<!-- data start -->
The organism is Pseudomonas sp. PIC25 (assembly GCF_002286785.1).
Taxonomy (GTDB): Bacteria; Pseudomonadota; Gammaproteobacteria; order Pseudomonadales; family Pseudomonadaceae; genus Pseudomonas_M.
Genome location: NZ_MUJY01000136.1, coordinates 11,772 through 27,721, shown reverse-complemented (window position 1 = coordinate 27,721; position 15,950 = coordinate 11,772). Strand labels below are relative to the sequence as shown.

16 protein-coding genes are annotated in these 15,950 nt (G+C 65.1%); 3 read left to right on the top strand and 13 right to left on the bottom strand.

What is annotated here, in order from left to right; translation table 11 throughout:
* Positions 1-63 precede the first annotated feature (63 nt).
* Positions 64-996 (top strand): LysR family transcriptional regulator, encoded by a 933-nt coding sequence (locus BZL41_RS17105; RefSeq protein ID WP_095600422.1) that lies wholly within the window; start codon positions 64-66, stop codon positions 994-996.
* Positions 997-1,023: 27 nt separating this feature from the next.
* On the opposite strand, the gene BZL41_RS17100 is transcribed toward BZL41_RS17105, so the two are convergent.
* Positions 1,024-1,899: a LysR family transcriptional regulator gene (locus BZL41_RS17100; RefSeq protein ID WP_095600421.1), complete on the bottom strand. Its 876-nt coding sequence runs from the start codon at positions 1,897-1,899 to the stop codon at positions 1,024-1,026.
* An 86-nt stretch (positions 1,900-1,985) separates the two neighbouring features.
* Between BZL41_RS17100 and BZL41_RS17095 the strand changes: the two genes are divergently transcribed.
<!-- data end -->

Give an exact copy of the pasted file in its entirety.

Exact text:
The organism is Pseudomonas sp. PIC25 (assembly GCF_002286785.1).
Taxonomy (GTDB): Bacteria; Pseudomonadota; Gammaproteobacteria; order Pseudomonadales; family Pseudomonadaceae; genus Pseudomonas_M.
Genome location: NZ_MUJY01000136.1, coordinates 11,772 through 27,721, shown reverse-complemented (window position 1 = coordinate 27,721; position 15,950 = coordinate 11,772). Strand labels below are relative to the sequence as shown.

16 protein-coding genes are annotated in these 15,950 nt (G+C 65.1%); 3 read left to right on the top strand and 13 right to left on the bottom strand.

What is annotated here, in order from left to right; translation table 11 throughout:
* Positions 1-63 precede the first annotated feature (63 nt).
* Positions 64-996 (top strand): LysR family transcriptional regulator, encoded by a 933-nt coding sequence (locus BZL41_RS17105; RefSeq protein ID WP_095600422.1) that lies wholly within the window; start codon positions 64-66, stop codon positions 994-996.
* Positions 997-1,023: 27 nt separating this feature from the next.
* On the opposite strand, the gene BZL41_RS17100 is transcribed toward BZL41_RS17105, so the two are convergent.
* Positions 1,024-1,899: a LysR family transcriptional regulator gene (locus BZL41_RS17100; RefSeq protein ID WP_095600421.1), complete on the bottom strand. Its 876-nt coding sequence runs from the start codon at positions 1,897-1,899 to the stop codon at positions 1,024-1,026.
* An 86-nt stretch (positions 1,900-1,985) separates the two neighbouring features.
* Between BZL41_RS17100 and BZL41_RS17095 the strand changes: the two genes are divergently transcribed.